By 1291, the Crusader States had been reduced to the single city of Acre, which succumbed to siege during that year. In all, Western Christendom had maintained itself in the Levant for less than 200 years. During the first half of that period, a series of states had been created in an astonishing flurry of activity, and then spent almost a century in trying to secure a lasting legacy. When the core of that presence was smashed in 1187, so too were its long-term prospects. Christian efforts after 1187 made some real gains for a time, even showing the occasional flash of brilliance, but in the best of circumstances they were dependent upon the support of distant lands, while their foes were all too near.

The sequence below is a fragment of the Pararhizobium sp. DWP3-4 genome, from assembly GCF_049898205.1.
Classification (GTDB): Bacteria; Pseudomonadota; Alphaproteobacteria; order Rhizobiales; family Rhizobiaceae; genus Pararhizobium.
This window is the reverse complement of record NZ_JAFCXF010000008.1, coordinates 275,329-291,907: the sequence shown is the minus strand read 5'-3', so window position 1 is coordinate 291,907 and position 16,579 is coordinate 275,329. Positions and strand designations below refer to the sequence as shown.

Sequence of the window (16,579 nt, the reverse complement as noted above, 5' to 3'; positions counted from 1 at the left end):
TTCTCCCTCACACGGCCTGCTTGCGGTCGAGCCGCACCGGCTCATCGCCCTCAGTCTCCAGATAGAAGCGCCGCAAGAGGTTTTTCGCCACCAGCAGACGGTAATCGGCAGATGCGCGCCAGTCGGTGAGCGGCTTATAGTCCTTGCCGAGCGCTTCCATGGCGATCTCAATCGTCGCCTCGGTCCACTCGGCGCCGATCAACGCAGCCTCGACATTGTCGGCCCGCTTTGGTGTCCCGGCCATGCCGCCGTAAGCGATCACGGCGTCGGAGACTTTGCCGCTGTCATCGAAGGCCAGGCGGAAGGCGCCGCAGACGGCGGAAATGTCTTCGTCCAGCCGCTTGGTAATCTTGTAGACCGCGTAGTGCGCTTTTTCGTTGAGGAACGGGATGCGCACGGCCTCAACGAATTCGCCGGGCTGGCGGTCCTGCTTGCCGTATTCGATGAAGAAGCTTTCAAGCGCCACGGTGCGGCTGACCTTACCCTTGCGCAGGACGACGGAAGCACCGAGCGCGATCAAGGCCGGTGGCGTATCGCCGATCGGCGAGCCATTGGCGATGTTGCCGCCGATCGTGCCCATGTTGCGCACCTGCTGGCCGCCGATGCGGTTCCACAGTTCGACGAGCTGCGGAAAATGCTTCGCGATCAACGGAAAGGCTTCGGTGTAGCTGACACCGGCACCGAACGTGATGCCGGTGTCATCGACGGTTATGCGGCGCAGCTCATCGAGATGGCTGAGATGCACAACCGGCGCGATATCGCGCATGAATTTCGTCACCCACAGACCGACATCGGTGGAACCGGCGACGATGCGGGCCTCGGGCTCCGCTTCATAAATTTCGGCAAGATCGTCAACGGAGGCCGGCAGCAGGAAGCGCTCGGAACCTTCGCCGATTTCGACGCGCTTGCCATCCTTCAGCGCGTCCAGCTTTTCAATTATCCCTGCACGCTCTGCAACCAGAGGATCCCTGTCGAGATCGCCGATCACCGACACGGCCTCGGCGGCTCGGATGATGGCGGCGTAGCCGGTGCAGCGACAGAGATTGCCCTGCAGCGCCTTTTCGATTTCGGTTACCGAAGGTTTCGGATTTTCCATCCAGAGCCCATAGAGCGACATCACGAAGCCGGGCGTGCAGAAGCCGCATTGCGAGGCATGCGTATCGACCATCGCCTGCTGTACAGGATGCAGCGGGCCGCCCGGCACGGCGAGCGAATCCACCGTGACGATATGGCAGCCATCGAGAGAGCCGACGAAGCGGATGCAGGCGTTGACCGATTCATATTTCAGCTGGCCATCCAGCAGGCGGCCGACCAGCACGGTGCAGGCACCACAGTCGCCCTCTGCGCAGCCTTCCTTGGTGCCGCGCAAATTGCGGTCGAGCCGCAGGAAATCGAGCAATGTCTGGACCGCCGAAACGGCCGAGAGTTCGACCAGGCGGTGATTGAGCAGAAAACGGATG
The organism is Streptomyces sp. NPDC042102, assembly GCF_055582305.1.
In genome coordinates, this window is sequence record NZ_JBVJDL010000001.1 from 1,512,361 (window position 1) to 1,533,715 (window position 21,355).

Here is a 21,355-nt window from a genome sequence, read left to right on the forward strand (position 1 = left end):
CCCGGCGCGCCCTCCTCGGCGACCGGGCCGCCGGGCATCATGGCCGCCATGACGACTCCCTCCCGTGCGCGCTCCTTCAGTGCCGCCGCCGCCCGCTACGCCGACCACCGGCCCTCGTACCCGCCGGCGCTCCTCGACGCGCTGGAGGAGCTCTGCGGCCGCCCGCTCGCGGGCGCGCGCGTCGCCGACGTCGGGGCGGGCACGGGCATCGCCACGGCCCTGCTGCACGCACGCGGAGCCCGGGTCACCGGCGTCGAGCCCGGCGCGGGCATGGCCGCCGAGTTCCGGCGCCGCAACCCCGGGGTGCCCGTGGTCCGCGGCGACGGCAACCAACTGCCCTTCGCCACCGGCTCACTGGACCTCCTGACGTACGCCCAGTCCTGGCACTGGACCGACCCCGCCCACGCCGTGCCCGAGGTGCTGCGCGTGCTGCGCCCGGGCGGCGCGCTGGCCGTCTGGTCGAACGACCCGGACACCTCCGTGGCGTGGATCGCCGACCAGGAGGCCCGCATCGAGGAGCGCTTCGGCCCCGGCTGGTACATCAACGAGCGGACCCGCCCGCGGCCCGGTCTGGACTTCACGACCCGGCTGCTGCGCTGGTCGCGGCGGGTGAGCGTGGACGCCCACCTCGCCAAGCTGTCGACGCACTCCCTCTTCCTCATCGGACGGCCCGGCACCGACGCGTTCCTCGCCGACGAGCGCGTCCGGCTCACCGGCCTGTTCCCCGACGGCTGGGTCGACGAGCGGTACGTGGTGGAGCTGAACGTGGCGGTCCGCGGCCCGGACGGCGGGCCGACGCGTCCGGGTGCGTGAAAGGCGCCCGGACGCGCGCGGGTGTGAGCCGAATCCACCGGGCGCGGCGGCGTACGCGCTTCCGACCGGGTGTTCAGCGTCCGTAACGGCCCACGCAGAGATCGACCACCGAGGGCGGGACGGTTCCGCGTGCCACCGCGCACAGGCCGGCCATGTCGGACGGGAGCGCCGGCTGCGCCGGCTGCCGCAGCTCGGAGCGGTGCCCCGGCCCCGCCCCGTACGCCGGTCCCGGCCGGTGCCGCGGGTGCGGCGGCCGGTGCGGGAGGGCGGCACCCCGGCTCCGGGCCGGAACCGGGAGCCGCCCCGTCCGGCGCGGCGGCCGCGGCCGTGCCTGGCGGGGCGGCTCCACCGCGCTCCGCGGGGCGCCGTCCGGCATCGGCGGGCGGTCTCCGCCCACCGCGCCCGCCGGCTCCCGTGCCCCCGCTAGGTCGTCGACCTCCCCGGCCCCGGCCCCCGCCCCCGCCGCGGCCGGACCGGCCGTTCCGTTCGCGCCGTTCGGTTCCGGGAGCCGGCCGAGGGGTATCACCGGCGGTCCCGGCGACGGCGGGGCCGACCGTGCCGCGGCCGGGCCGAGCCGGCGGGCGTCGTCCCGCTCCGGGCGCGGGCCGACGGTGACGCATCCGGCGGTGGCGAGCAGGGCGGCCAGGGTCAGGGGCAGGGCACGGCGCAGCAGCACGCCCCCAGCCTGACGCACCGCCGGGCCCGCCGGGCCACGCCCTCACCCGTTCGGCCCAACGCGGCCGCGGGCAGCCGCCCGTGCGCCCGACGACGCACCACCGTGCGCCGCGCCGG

Europe did not yet have the logistical power to maintain an overseas empire. For the crusader kingdoms to have survived, they would have needed to cultivate the local strength that had still eluded them by 1187. Whether they might have done so, given time, is a matter of conjecture. The grave defeat at the Horns of Hattin effectively robbed them of that chance, and so it must be seen as the fulcrum of the Crusades.